Broadcast: Once you’ve established credibility and a set of followers on Twitter, don’t be afraid to broadcast updates. These may be product releases, blog posts, new white papers, conferences you’ll be attending, etc. All that is fine. Unless that’s all you’re tweeting. Then it’s not fine.
And don’t be bashful tweeting successes.
Be an information hub: One observation about @reply tweets. They are the conversational currency of Twitter. Personally, I want to make sure maybe 60% of my tweets are conversational. But I don’t want them too high. As a product marketer, you’ve got a message to impart. Nothing wrong with creating tweets that others like. What are some non-@reply tweets? Retweets, passing along links to interesting information, personal observations as you do your work, or personal life things (such as funny things about your kids).
People will be attracted to twitters who pass along valuable info.
Check any job description for product marketing, and you’ll see that good writing is a requirement. We do this for data sheets and white papers. And these papers we write are for public consumption. Of course, they do tend to have a fairly structured approach.
Which is what’s nice about blogging. You’re still writing. But the format restrictions of “official” documents are loosened. Language is less formal, you can inject personality and include pictures, videos, polls etc.
What to write: On the Spigit blog, I like to mix it up. I will cover product releases. But I won’t just re-state the data sheets or press releases. I write more of the background, the “why” for a product release or feature.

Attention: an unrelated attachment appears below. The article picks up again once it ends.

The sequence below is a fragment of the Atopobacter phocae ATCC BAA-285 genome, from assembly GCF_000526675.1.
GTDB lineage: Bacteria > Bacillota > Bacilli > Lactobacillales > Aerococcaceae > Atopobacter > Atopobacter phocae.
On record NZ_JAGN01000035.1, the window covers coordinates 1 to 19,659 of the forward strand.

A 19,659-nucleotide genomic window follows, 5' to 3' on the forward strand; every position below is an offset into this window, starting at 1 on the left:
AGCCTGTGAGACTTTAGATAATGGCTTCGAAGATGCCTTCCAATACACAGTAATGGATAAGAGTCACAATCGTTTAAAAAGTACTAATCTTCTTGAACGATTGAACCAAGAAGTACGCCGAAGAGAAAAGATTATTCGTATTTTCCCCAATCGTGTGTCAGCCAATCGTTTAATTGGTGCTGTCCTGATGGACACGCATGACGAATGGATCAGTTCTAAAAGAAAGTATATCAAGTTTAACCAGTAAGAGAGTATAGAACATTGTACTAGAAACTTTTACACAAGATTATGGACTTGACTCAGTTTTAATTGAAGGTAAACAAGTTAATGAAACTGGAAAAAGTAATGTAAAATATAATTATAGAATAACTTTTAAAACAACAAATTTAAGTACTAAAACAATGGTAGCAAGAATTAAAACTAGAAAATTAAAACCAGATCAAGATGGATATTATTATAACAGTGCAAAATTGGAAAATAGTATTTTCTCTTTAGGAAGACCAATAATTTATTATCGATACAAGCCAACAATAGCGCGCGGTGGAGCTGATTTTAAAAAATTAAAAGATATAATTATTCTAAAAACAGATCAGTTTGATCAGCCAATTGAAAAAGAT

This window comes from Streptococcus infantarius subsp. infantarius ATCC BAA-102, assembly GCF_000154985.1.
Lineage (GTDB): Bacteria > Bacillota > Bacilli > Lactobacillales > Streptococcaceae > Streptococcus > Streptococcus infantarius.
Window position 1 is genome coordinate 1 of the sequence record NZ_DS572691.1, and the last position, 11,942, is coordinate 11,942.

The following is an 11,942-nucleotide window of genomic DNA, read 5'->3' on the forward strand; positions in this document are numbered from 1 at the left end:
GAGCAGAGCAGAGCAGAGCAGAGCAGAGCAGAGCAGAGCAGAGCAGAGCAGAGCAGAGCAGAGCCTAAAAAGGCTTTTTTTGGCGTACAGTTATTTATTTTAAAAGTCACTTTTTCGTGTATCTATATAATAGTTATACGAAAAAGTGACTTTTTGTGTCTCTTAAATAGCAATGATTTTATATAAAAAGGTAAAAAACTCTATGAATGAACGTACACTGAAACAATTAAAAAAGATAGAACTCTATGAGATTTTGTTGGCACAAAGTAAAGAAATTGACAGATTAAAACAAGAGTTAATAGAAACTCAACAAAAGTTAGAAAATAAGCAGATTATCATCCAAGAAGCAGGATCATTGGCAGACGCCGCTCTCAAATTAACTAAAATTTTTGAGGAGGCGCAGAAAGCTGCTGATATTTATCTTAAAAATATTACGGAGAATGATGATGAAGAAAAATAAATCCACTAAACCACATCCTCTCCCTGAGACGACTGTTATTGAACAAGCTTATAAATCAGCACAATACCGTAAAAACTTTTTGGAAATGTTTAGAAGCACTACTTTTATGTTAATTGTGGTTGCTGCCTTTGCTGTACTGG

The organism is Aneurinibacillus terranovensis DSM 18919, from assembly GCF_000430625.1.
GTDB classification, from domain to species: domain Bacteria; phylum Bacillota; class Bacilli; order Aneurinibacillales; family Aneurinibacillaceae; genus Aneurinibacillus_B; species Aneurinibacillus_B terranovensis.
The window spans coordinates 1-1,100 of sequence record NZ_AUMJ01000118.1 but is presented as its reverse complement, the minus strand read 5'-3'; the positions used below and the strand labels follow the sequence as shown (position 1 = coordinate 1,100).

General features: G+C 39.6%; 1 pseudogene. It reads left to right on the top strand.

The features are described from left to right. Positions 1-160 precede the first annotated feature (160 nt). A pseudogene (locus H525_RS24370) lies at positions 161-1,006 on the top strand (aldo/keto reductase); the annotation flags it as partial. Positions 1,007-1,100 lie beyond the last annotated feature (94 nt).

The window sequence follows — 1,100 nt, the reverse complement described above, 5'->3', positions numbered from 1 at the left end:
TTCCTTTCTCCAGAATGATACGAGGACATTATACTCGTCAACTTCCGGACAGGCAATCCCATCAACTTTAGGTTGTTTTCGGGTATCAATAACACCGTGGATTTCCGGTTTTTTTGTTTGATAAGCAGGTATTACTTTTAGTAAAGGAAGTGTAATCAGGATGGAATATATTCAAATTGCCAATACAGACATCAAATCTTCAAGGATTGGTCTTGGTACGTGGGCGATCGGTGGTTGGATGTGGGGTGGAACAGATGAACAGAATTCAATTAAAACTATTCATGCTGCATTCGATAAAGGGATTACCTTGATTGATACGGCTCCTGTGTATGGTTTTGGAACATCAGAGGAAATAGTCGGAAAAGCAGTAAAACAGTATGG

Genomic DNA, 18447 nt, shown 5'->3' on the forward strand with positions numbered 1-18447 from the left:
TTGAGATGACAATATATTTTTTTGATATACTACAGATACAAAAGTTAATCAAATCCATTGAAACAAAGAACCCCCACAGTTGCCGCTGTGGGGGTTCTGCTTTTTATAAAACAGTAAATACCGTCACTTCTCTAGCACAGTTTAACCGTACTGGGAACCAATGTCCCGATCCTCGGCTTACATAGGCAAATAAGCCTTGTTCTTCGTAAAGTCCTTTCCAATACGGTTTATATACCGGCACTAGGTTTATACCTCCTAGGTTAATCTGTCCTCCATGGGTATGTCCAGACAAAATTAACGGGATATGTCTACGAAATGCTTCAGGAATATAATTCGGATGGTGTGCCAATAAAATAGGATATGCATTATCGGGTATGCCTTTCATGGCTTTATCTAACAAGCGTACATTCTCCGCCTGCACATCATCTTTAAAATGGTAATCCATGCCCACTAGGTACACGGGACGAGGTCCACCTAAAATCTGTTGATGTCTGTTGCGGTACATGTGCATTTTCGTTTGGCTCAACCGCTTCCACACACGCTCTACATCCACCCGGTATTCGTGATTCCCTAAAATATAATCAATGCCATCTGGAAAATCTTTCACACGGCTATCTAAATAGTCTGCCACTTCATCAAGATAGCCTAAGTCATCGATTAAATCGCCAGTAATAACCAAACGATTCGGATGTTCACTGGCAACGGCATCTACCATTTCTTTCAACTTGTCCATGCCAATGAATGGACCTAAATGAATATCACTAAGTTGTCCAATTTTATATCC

I cover larger issues as well. This is particularly important for smaller companies. When you’re smaller, you don’t get automatic attention the way Google, Microsoft or Oracle do. That means just writing about your product will result in people not reading your blog posts.
But what do smaller companies have? A different way of looking at the market, and the advantage of generally being more leading edge. For instance, this Spigit blog post, Eight Principles of Enterprise Innovation Management, clearly describes what the burgeoning field covers.
Bloggers love links: When you write these company blog posts, link to other bloggers. For your readers, it’s a great way to show how your thinking ties into issues others are grappling with. For yourself, it’s a good way to memorialize a post you liked. And in case you didn’t know, bloggers love links.
When you link to another blogger, they get a notification of that link. In terms of attention, this is even better than an email. It means you took the time to read their post, and built on it. See who the industry thought leaders are, subscribe to and read their blogs via Google Reader and incorporate their analysis, opinion and observations in your blog posts.